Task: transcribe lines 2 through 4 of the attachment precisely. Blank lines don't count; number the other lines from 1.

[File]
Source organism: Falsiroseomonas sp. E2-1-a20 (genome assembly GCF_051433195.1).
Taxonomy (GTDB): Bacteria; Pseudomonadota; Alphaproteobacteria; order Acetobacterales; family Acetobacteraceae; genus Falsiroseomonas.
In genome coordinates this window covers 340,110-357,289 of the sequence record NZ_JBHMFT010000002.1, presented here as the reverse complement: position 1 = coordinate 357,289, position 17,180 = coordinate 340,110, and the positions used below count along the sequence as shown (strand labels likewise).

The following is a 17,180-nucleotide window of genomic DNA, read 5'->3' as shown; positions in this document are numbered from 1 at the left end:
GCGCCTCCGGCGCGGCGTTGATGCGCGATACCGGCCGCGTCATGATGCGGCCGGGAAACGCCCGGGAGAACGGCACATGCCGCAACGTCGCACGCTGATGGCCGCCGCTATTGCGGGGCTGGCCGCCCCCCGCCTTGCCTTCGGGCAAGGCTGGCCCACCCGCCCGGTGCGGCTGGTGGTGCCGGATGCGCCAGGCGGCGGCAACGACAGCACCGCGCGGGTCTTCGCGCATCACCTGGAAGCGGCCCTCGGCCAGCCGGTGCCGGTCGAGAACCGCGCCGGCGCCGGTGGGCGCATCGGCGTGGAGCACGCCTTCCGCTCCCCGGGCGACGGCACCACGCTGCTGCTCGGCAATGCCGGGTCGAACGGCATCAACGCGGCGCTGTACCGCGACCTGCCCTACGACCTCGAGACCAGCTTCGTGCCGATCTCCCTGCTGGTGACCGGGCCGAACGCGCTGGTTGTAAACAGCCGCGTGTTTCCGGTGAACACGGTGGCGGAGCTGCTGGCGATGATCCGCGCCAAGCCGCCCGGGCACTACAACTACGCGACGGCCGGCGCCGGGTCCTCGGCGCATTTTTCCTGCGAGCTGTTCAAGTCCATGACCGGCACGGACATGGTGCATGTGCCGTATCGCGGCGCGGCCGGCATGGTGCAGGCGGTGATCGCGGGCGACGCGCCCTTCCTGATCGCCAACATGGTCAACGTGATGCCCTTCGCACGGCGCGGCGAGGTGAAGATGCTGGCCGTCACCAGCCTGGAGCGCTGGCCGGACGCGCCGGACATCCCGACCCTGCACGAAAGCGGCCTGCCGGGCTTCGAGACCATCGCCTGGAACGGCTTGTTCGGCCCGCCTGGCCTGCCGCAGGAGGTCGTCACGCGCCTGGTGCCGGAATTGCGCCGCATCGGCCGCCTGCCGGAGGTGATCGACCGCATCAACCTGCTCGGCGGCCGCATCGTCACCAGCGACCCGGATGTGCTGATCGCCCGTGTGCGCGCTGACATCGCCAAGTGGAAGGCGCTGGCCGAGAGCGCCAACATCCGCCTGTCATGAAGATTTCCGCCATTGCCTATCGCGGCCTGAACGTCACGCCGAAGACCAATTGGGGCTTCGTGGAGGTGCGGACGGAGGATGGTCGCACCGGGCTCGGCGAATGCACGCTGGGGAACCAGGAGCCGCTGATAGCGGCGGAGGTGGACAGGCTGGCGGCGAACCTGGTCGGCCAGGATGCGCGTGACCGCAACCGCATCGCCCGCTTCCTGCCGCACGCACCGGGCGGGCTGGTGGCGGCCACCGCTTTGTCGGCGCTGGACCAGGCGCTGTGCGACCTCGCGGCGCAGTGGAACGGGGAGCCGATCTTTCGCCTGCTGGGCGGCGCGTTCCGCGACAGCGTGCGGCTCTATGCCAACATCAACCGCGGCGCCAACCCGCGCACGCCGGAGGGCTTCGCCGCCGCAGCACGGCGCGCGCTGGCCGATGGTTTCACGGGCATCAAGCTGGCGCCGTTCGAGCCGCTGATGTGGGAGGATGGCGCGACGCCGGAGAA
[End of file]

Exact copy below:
Taxonomy (GTDB): Bacteria; Pseudomonadota; Alphaproteobacteria; order Acetobacterales; family Acetobacteraceae; genus Falsiroseomonas.
In genome coordinates this window covers 340,110-357,289 of the sequence record NZ_JBHMFT010000002.1, presented here as the reverse complement: position 1 = coordinate 357,289, position 17,180 = coordinate 340,110, and the positions used below count along the sequence as shown (strand labels likewise).

The following is a 17,180-nucleotide window of genomic DNA, read 5'->3' as shown; positions in this document are numbered from 1 at the left end: